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Technical Paper

A Biomechanical Analysis of Head, Neck, and Torso Injuries to Child Surrogates Due to Sudden Torso Acceleration

This paper reports on the injuries to the head, neck and thorax of fifteen child surrogates, subjected to varying levels of sudden acceleration. Measured response data in the child surrogate tests and in matched tests with a three-year-old child test dummy are compared to the observed child surrogates injury levels to develop preliminary tolerance data for the child surrogate. The data are compared with already published data in the literature.
Technical Paper

A Crash Simulation of Instrument Panel Knee Bolster Using Hybrid III Dummy Lower Torso

This paper reports the analytical procedure developed for a simulation of knee impact during a barrier crash using a hybrid III dummy lower torso. A finite element model of the instrument panel was generated. The dummy was seated in mid-seat position and was imparted an initial velocity so that the knee velocity at impact corresponded to the secondary impact velocity during a barrier crash. The procedure provided a reasonably accurate simulation of the dummy kinematics. This simulation can be used for understanding the knee bolster energy management system. The methodology developed has been used to simulate impact on knee for an occupant belted or unbelted in a frontal crash. The influence of the vehicle interior on both the dummy kinematics and the impact locations was incorporated into the model. No assumptions have been made for the knee impact locations, eliminating the need to assume knee velocity vectors.
Technical Paper

A Technique to Predict Thermal Buckling in Automotive Body Panels by Coupling Heat Transfer and Structural Analysis

This paper describes a comprehensive methodology for the simulation of vehicle body panel buckling in an electrophoretic coat (electro-coat or e-coat) and/or paint oven environment. The simulation couples computational heat transfer analysis and structural analysis. Heat transfer analysis is used to predict temperature distribution throughout a vehicle body in curing ovens. The vehicle body temperature profile from the heat transfer analysis is applied as an input for a structural analysis to predict buckling. This study is focused on the radiant section of the curing ovens. The radiant section of the oven has the largest temperature gradients within the body structure. This methodology couples a fully transient thermal analysis to simulate the structure through the electro-coat and paint curing environments with a structural, buckling analysis.
Technical Paper

Additional Notes on Finite Element Models of Deformable Featureless Headform

Model characteristics of a finite element deformable featureless headform with one to four layers of solid elements for the headform skin are studied using both the LS-DYNA3D and FCRASH codes. The models use a viscoelastic material law whose constitutive parameters are established through comparisons of drop test simulations at various impact velocities with the test data. Results indicate that the one-layer model has a significant distinct characteristic from the other (2-to-4-layer) models, thus requiring different parametric values. Similar observation is also noticed in simulating drop tests with one and two layers of solid elements for the headform skin using PAM-CRASH. When using the same parametric values for the viscoelastic material, both the LS-DYNA3D and FCRASH simulations yield the same results under identical impact conditions and, thereby, exhibit a “functional equivalency” between these two codes.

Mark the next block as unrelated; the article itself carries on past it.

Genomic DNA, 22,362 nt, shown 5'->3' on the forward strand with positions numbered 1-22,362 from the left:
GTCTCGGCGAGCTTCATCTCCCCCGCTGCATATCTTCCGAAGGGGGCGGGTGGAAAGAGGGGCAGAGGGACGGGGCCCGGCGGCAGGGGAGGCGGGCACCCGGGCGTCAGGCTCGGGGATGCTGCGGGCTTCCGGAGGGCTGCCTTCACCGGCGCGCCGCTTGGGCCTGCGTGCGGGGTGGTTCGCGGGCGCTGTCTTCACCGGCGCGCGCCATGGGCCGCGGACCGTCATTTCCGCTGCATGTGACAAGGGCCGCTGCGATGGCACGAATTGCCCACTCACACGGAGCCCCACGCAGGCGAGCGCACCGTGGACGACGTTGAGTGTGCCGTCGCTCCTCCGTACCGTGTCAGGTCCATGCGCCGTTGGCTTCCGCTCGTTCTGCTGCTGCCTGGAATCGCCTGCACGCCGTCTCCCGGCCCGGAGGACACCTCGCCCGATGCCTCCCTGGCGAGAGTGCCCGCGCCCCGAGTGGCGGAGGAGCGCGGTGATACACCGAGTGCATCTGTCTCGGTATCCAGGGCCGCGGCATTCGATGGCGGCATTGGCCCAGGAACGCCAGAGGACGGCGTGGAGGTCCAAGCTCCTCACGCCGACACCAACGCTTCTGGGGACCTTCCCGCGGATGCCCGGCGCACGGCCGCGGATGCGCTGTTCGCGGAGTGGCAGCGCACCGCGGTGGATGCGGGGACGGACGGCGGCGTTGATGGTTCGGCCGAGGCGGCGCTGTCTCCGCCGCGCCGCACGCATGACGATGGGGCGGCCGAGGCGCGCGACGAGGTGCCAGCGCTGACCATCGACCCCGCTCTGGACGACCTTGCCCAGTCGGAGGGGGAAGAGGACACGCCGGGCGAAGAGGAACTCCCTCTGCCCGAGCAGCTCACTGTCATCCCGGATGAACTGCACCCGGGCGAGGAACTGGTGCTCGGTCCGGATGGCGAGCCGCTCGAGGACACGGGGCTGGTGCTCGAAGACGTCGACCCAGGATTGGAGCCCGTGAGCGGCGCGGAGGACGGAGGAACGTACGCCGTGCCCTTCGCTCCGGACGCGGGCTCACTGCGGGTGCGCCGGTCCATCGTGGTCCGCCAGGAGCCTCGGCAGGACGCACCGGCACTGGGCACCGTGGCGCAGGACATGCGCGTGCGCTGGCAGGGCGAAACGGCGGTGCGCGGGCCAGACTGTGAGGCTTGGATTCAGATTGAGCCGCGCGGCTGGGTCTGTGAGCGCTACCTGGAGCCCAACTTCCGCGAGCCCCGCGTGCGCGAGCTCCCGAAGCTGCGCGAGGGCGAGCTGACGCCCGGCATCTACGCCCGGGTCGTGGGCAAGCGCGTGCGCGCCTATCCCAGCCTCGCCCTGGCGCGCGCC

Technical Paper

An Evaluation of the SAE Recommended Design Changes to the Hybrid III Dummy Hip Joint

The SAE Large Male and Small Female Dummy Task Group has recommended a change to the Hybrid III dummy hip joint. This change was made because of a non-biofidelic interference in the current design that can influence chest accelerations. The modifications include a new femur casting shaft design and the addition of an elastomeric stop to the top of the casting. Static testing and Hyge sled tests were done to evaluate the modifications. Based on the results, the new design satisfied the requirements set by the SAE task group and reduced the influence of hip joint characteristics on chest accelerations.
Technical Paper

Assessment Metric Identification and Evaluation for Side Airbag (SAB) Development

This paper discusses steps for identifying, evaluating and recommending a quantifiable design metric or metrics for Side Airbag (SAB) development. Three functionally related and desirable attributes of a SAB are assumed at the onset, namely, effective SAB coverage, load distribution and efficient energy management at a controlled force level. The third attribute however contradicts the “banana shaped” force-displacement response that characterizes the ineffective energy management reality of most production SAB. In this study, an estimated ATD to SAB interaction energy is used to size and recommend desired force-deformation characteristic of a robust energy management SAB. The study was conducted in the following three phases and corresponding objectives: Phase 1 is a SAB assessment metric identification and estimation, using a uniform block attached to a horizontal impact machine.
Technical Paper

Assessment of Magnetohydrodynamic Angular Rate Sensors in Measuring Ankle Rotations During Vehicle's Crash Tests

While testing vehicles for crash, particularly the offset frontal crash mode, new devices and techniques are needed to enhance the ability to measure rotations of certain vehicle components and dummy parts (or joints). The reason for this new demand is that the capabilities of existing techniques or devices in measuring rotations of small masses in confined areas are limited. Examples of the desired measurements are the rotations of dummy's feet and tibias as well as the rotations of the vehicle's toe-board during intrusion. These measurements help to understand dummy's ankle loads as a result of different intrusion rates. Furthermore, having these measurements is very beneficial to the validation of the computer models used in simulating the behavior of dummy's lower extremities in high intrusion crashes. Recent research demonstrated the use of an angular rate sensor, based on magnetohydrodynamic principles, on Hybrid-III dummies and cadavers.